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Book Review: The People V. O.J. Simpson by Jeffrey Toobin

Drew Payne


At the time it was called “The Trial of the Century,” though many people have forgotten it now, and others question that title.  There have been higher-profile trials since then, but Simpson’s trial did deliver shocks and forced questions about the American justice system.


On 12 June 1994, Nicole Brown Simpson, Simpson’s ex-wife, and her friend, Ron Goldman, were brutally stabbed to death on the doorstep of her home. A mountain of evidence pointed to Simpson as their killer but, over a year later, he was found not guilty of their murders. How did this happen?

Jeffrey Toobin is a writer and former lawyer, and at the time, wrote frequently about the Simpson trial. His book chronicles the events from Nicole Brown Simpson and Ron Goldman’s tragic murders through to Simpson being found guilty for them, at his second trial.

Toobin has a very critical view of what happened, and he is very analytical. He provides the backgrounds to all the main players in this story, using this to outline that person’s personality and several of their flaws. Toobin’s critical view isn’t biased, he sees faults and failings in both Simpson’s prosecution and defence lawyers. The majority of this book is taken up with Simpson’s murder trial, it was over a year long. Toobin analyses the defence and prosecution strategies, finding both lacking, and the judges behaviour. He also looks at the witnesses and the ups and downs of the trial. All through this, he doesn’t hide away from the mountain of evidence that showed Simpson’s guilt.

Toobin doesn’t write about the trial in isolation, he also writes about the wider environment in Los Angles, at the time, and what was happening within the jury.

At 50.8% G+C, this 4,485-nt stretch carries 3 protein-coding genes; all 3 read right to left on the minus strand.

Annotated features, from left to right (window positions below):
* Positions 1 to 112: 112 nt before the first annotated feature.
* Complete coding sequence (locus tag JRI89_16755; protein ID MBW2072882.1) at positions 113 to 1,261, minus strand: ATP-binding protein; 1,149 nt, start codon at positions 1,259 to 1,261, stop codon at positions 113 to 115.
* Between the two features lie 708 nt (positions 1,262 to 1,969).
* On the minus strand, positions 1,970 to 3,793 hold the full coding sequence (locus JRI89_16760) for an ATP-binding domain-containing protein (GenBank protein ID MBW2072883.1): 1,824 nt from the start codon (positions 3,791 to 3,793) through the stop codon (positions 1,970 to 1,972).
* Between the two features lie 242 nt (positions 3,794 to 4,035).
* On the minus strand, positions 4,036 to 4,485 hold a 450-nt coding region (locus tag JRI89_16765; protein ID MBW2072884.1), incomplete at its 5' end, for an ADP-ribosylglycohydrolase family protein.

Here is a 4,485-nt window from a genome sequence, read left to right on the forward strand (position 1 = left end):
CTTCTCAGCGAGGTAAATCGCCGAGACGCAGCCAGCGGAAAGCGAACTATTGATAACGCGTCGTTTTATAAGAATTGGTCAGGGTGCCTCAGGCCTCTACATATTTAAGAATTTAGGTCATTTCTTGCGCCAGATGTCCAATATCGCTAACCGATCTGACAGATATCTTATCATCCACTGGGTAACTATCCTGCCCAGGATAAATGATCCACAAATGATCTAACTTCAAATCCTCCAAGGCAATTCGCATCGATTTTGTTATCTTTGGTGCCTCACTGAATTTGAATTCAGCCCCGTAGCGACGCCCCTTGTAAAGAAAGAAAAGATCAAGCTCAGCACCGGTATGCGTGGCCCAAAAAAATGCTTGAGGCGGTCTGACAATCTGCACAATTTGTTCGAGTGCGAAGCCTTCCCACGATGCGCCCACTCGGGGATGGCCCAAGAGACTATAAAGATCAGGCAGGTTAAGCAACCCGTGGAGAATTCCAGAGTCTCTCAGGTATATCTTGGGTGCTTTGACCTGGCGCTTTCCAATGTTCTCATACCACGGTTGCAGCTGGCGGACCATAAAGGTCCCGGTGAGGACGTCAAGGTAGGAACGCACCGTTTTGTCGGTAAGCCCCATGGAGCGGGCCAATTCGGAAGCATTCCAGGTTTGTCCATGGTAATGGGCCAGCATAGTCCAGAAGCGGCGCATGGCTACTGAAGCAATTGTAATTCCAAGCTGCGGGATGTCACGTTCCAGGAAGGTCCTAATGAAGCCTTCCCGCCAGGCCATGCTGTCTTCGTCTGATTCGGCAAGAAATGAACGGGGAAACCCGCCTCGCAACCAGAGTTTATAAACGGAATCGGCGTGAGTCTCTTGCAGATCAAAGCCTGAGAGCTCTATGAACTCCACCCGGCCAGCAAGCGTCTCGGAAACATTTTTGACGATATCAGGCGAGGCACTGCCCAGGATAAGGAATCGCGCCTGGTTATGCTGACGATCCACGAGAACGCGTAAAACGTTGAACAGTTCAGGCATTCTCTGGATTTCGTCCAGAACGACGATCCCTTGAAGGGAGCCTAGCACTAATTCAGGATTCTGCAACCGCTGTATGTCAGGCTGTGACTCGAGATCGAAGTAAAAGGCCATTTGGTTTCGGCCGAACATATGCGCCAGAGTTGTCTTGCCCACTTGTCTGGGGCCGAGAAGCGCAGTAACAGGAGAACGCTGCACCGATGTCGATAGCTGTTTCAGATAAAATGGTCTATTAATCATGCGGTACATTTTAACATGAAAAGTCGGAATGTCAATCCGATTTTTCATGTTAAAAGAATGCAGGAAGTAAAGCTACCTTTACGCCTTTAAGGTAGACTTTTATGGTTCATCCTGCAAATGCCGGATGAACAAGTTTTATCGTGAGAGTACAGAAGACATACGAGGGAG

When Simpson’s not guilty verdict is reached, in the criminal trial, there is no surprise. Toobin has laid out the evidence of how this occurred. But Toobin does not stop there. He also covers Simpson’s second trial, the civil trial were he was sued for wrongful death by Nicole Brown Simpson’s and Ron Goldman’s families, and how he lost that trial.

This is a fascinating and insightful read. Toobin has researched his subject, in great depth, but he has also analysed that research and is critical of his findings. All this gives the reader so much understanding of what was happening and why it happened. There is no shock, when the reader reaches the verdict in Simpson’s criminal trial, because Toobin has laid out what was happening and why it was happening.

Simpson’s trial might not have been “The Trial of the Century,” but the fallout from it was shocking. This book doesn’t just explain how that happened but why it did. It is also written in an easy, readable style. It is well worth the time it takes to read.

Find it here on Amazon

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